What is diabetes
Diabetes is a serious life-long health condition. It occurs when the amount of glucose (sugar) in our blood is too high because the body can’t use it properly. If left untreated, diabetes can cause serious health complications.
There are two main types of diabetes: Type 1 and Type 2. They’re different conditions, caused by different things, but they are both serious and need to be treated and managed properly.
(Diagram source: Diabetes UK)
What are some of the signs of diabetes
- Being very thirsty
- Losing weight, without even trying
- Needing to urinate a lot, especially in the night
- Blurred vision
- Wounds take a long time to heal
Having the above signs doesn’t always mean you have diabetes. But it’s good to contact your doctor, to see what’s going on if you have any of these.
What if you ignore the signs of diabetes
It’s hard to ignore the signs of Type 1 diabetes because symptoms can often appear quite quickly. But leaving it untreated can lead to serious health problems, including potentially fatal coma. Type 2 diabetes can be easier to miss as it develops more slowly, especially in the early stages when it can be harder to spot the signs. But untreated diabetes affects many major organs, including your heart, blood vessels, nerves, eyes and kidneys. Being diagnosed early and controlling your blood sugar levels can help prevent these complications.
Can diabetes be treated
There are a number of treatments available to help you manage and control your diabetes. If you have Type 1 diabetes, you will need to treat the condition with taking insulin, whereas if you have Type 2, you may initially be able to manage your condition with proper diet and exercise. Everybody is different, so treatment will vary depending on your own individual needs. Your doctor can help you find the right treatment to suit you and your lifestyle.
Can you reduce your risk of getting diabetes
The good news is that you can make small changes to help reduce the risk of developing Type 2 diabetes. There are two main things you could do:
- Move more:
Getting active and staying active will reduce your risk of getting Type 2 diabetes, and you’ll feel great too.
You should aim for 30 minutes a day, of moderate intensity exercise, at least five days a week. Moderate intensity means that your breathing is increased, but you are still able to talk.
Below are some ideas to get you moving. This is easily doable by making a few minor changes in your day:
Get off the bus a stop earlier
- Instead of meeting with friends over a meal, meet them for a walk or do some sports with them
- Walk to the shops. Whenever possible, walk, rather than take transport
- Use the stairs instead of the elevator
- Stand in the bus, rather than sitting
- Use the many walking paths available around you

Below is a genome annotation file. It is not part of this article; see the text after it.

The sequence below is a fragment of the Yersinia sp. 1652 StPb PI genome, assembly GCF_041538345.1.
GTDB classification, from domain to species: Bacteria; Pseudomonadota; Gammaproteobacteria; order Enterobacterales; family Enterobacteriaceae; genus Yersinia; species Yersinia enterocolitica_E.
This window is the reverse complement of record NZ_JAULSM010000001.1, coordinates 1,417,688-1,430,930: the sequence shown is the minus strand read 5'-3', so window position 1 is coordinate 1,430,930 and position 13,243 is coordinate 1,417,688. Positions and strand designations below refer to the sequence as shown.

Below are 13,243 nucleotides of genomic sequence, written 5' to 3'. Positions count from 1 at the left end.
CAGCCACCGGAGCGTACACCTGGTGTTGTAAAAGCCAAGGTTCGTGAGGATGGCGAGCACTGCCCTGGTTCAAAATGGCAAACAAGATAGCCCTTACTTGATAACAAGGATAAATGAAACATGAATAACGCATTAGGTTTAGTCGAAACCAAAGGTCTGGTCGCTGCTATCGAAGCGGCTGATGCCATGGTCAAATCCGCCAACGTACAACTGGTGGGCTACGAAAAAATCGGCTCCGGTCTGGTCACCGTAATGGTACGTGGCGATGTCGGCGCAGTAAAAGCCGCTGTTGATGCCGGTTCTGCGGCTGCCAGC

- Buy a piece of exercise equipment or join a gym
Some people start exercising, but give up over time. How do you stay on course
- Choose an activity that you like – then there’s a higher chance you will stick to it
- Choose an activity that you can easily so, within your daily schedule. For instance, you may love swimming, but if its takes an hour to get to the pool, you may not do it as regularly
- Reward yourself when you keep to your plan – maybe with a nice dress, or a visit to the cinema
- Do your activities with friends – you can motivate each other
- Have fun
- Eat better:
Having a healthy balanced diet can help reduce your risk of Type 2 diabetes. The most important thing is to eat a healthy balanced meal. Eating healthy doesn’t mean you have to miss out on taste. A nutritionist could give you advice on how to go about this. There are also good websites giving meal plans. For instance, websites (like https://www.diabetes.org.uk/Preventing-Type-2-diabetes/im-at-risk-of-type-2-diabetes/) gives ideas on Western menu plans. Whilst websites (like http://www.diabetessrilanka.org/index.php/prevention/nutrition) gives ideas on eastern menu plans.
Is diabetes high in Sri Lanka
Sri Lanka is seeing an increase in people with diabetes. According to recent statistics by the International Diabetes Federation, the prevalence of diabetes among adults in Sri Lanka is 8.5%. At present, one in 12 adults in the country has diabetes, which totals to 1.16 million people. Over the past five years, approximately 1 – 1.4% of total diabetes patients have lost their lives to the disease.
We have a major role to play in the prevention and control of diabetes. Leading a healthy life style is one way to beat diabetes. You can start simply by maintaining your weight, engaging in regular physical activity, and having an healthy meal plan.
Sources for this document: Diabetes Association of Sri Lanka and Diabetes UK.